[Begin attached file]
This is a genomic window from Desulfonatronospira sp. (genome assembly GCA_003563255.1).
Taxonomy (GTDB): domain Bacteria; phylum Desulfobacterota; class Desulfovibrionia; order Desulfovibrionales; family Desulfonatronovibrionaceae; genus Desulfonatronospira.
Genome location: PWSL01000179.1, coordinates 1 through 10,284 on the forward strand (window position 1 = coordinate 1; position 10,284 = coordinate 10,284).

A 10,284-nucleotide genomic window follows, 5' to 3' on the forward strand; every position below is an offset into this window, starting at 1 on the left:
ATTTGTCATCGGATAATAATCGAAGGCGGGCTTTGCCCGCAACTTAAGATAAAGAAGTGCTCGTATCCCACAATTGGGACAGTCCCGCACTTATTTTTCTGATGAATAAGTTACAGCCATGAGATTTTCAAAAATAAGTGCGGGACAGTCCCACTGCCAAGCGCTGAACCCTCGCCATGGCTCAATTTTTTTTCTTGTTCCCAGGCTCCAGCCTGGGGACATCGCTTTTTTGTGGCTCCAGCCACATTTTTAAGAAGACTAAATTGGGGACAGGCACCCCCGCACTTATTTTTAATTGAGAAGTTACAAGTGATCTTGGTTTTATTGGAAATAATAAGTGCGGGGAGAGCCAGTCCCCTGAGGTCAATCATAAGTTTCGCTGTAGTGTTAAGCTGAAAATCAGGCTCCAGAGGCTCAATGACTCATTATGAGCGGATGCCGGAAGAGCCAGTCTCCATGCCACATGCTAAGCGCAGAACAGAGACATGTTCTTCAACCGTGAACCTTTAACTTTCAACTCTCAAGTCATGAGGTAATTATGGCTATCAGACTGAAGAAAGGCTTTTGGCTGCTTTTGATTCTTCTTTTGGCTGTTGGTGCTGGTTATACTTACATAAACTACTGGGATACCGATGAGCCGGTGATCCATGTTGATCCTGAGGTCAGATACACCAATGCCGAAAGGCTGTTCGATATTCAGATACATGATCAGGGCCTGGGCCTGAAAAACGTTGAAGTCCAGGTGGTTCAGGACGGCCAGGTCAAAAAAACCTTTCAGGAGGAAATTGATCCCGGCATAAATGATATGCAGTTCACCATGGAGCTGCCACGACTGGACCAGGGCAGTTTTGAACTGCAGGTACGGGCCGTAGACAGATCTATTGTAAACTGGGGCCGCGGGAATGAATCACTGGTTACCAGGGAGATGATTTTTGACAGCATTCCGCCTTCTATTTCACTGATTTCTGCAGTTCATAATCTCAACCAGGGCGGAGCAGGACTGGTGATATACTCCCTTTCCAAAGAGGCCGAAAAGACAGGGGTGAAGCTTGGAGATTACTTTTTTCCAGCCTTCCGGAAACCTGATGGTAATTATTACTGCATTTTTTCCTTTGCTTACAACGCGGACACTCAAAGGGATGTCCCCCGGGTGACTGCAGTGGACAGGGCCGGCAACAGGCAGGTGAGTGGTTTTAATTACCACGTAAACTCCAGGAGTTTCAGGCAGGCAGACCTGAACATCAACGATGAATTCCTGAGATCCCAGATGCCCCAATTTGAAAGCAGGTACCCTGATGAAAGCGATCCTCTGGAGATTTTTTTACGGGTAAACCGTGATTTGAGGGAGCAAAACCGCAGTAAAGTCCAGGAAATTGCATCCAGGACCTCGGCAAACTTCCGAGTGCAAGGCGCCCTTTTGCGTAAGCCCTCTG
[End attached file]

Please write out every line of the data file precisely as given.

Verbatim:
This is a genomic window from Desulfonatronospira sp. (genome assembly GCA_003563255.1).
Taxonomy (GTDB): domain Bacteria; phylum Desulfobacterota; class Desulfovibrionia; order Desulfovibrionales; family Desulfonatronovibrionaceae; genus Desulfonatronospira.
Genome location: PWSL01000179.1, coordinates 1 through 10,284 on the forward strand (window position 1 = coordinate 1; position 10,284 = coordinate 10,284).

A 10,284-nucleotide genomic window follows, 5' to 3' on the forward strand; every position below is an offset into this window, starting at 1 on the left:
ATTTGTCATCGGATAATAATCGAAGGCGGGCTTTGCCCGCAACTTAAGATAAAGAAGTGCTCGTATCCCACAATTGGGACAGTCCCGCACTTATTTTTCTGATGAATAAGTTACAGCCATGAGATTTTCAAAAATAAGTGCGGGACAGTCCCACTGCCAAGCGCTGAACCCTCGCCATGGCTCAATTTTTTTTCTTGTTCCCAGGCTCCAGCCTGGGGACATCGCTTTTTTGTGGCTCCAGCCACATTTTTAAGAAGACTAAATTGGGGACAGGCACCCCCGCACTTATTTTTAATTGAGAAGTTACAAGTGATCTTGGTTTTATTGGAAATAATAAGTGCGGGGAGAGCCAGTCCCCTGAGGTCAATCATAAGTTTCGCTGTAGTGTTAAGCTGAAAATCAGGCTCCAGAGGCTCAATGACTCATTATGAGCGGATGCCGGAAGAGCCAGTCTCCATGCCACATGCTAAGCGCAGAACAGAGACATGTTCTTCAACCGTGAACCTTTAACTTTCAACTCTCAAGTCATGAGGTAATTATGGCTATCAGACTGAAGAAAGGCTTTTGGCTGCTTTTGATTCTTCTTTTGGCTGTTGGTGCTGGTTATACTTACATAAACTACTGGGATACCGATGAGCCGGTGATCCATGTTGATCCTGAGGTCAGATACACCAATGCCGAAAGGCTGTTCGATATTCAGATACATGATCAGGGCCTGGGCCTGAAAAACGTTGAAGTCCAGGTGGTTCAGGACGGCCAGGTCAAAAAAACCTTTCAGGAGGAAATTGATCCCGGCATAAATGATATGCAGTTCACCATGGAGCTGCCACGACTGGACCAGGGCAGTTTTGAACTGCAGGTACGGGCCGTAGACAGATCTATTGTAAACTGGGGCCGCGGGAATGAATCACTGGTTACCAGGGAGATGATTTTTGACAGCATTCCGCCTTCTATTTCACTGATTTCTGCAGTTCATAATCTCAACCAGGGCGGAGCAGGACTGGTGATATACTCCCTTTCCAAAGAGGCCGAAAAGACAGGGGTGAAGCTTGGAGATTACTTTTTTCCAGCCTTCCGGAAACCTGATGGTAATTATTACTGCATTTTTTCCTTTGCTTACAACGCGGACACTCAAAGGGATGTCCCCCGGGTGACTGCAGTGGACAGGGCCGGCAACAGGCAGGTGAGTGGTTTTAATTACCACGTAAACTCCAGGAGTTTCAGGCAGGCAGACCTGAACATCAACGATGAATTCCTGAGATCCCAGATGCCCCAATTTGAAAGCAGGTACCCTGATGAAAGCGATCCTCTGGAGATTTTTTTACGGGTAAACCGTGATTTGAGGGAGCAAAACCGCAGTAAAGTCCAGGAAATTGCATCCAGGACCTCGGCAAACTTCCGAGTGCAAGGCGCCCTTTTGCGTAAGCCCTCTG